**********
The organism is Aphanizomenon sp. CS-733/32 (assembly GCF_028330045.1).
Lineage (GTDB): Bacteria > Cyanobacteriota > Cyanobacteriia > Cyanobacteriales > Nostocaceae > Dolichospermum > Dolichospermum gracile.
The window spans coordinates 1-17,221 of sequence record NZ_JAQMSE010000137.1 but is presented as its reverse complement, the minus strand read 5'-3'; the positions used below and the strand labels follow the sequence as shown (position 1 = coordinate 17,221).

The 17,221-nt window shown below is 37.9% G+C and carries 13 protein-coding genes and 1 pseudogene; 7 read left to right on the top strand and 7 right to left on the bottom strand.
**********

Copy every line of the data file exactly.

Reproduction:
The organism is Aphanizomenon sp. CS-733/32 (assembly GCF_028330045.1).
Lineage (GTDB): Bacteria > Cyanobacteriota > Cyanobacteriia > Cyanobacteriales > Nostocaceae > Dolichospermum > Dolichospermum gracile.
The window spans coordinates 1-17,221 of sequence record NZ_JAQMSE010000137.1 but is presented as its reverse complement, the minus strand read 5'-3'; the positions used below and the strand labels follow the sequence as shown (position 1 = coordinate 17,221).

The 17,221-nt window shown below is 37.9% G+C and carries 13 protein-coding genes and 1 pseudogene; 7 read left to right on the top strand and 7 right to left on the bottom strand.